Keith
where are you ordering the white leds from? i searched around online and couldn't find anything at all
 

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Discussion Starter #16
Here's the source for LEDs.

where are you ordering the white leds from? i searched around online and couldn't find anything at all
I apologize for the slow response; here is a good place for LEDs:

http://www.superbrightleds.com/

I bought several RL5-Y3230 Yellow, RL5-W3030 White, and RL5-R5015 Red LEDs from this place. The yellow and red lights were under two bits, and the white were about four bits each. Shipping was very economical, and the package arrived fast.

A fully charged battery drives them with these series resistors:
Yellow: six LEDs and one 22-ohm resistor in series
White: three LEDs and one 68-ohm resistor
Red: six LEDs and one 33-ohm resistor.

The above values were determined by using a spare battery on a bench. When I wired up six yellow LEDs and a 22-ohm resistor in parallel with the rear turn signals, the LEDs barely glowed. Apparently the switching circuitry reduces the voltage substantially, and our 21-watt bulbs in the stock signal units are probably getting only nine or ten volts and that may be why they seem so dim! I had to run three yellow LEDs through a 47-ohm resistor instead, so I have two of those circuits on each side, and Wednesday evening I took them out in the dark ... and they worked just fine!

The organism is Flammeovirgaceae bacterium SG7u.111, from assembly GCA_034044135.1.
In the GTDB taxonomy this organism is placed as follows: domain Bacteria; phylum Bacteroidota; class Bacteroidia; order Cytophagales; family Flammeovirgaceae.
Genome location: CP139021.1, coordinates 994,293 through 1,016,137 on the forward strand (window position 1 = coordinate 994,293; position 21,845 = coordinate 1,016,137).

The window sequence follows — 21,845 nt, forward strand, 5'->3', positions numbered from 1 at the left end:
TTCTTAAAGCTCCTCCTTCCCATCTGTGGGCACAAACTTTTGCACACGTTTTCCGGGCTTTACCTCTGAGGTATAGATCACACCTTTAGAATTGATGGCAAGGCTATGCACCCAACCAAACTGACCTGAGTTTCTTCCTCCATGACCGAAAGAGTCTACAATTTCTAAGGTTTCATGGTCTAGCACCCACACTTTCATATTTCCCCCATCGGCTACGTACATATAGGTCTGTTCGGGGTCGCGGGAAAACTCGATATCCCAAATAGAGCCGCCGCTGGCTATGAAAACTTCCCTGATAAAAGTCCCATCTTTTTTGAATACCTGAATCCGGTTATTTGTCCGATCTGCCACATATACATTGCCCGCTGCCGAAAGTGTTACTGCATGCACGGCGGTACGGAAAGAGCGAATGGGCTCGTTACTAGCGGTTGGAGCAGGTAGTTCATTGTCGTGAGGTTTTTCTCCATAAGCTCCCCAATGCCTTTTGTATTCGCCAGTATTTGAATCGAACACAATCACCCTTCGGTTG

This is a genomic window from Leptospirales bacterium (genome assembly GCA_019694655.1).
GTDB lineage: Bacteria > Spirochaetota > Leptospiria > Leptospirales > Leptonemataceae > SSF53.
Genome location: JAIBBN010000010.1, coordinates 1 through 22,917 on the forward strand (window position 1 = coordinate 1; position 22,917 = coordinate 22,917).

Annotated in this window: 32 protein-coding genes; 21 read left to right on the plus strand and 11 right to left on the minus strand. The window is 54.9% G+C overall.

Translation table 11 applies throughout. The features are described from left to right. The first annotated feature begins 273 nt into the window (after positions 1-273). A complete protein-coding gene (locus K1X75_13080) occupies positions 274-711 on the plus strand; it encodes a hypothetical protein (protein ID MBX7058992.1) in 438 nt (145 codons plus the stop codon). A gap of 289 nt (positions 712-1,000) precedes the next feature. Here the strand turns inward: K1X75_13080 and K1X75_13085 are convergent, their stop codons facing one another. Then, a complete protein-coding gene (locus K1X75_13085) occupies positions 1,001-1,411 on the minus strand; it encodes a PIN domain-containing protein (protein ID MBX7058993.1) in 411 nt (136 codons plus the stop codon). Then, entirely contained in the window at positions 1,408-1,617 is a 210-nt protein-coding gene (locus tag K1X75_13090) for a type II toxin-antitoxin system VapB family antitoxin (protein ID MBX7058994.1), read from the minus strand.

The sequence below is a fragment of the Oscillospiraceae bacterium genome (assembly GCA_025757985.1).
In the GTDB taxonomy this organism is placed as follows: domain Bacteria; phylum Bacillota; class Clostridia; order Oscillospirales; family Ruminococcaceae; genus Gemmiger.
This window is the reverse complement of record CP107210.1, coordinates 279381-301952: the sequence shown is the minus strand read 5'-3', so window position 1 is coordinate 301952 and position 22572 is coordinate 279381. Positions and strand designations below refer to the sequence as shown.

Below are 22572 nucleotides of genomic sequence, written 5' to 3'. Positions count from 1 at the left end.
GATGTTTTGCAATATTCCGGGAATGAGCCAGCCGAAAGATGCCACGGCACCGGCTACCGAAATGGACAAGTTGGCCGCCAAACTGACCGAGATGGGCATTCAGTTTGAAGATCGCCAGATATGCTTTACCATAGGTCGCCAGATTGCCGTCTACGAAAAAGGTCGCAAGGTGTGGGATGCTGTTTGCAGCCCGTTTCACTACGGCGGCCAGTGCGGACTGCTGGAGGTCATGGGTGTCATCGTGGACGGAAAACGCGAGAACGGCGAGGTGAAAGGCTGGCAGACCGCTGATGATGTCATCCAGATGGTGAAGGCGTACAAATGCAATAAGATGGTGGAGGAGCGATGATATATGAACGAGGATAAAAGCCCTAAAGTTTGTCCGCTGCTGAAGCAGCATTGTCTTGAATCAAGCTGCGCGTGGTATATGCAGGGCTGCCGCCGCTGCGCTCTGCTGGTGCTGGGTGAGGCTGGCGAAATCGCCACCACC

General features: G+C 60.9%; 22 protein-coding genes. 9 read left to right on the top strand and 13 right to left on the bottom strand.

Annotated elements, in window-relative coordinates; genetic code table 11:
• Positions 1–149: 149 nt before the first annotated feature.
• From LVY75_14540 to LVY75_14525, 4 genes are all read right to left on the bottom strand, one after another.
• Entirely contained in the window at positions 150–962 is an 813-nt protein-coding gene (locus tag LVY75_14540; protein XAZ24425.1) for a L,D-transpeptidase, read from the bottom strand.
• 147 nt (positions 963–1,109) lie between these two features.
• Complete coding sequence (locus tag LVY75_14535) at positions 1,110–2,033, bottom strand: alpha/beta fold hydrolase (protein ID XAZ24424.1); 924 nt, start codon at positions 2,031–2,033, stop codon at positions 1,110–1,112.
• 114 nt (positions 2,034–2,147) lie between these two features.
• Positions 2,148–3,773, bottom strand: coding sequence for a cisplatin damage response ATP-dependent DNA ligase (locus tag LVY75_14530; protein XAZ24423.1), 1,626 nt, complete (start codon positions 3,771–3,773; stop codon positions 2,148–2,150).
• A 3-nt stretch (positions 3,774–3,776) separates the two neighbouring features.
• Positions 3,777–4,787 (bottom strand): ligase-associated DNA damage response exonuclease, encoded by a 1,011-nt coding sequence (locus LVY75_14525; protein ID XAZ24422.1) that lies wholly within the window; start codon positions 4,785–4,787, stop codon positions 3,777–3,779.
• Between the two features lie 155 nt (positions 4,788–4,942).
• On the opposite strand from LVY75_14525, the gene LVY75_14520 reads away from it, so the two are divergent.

Things are still in progress, but when I complete this project I will report again, with full details, including (this is the most valuable part) all the mistakes I made so you don't make them too.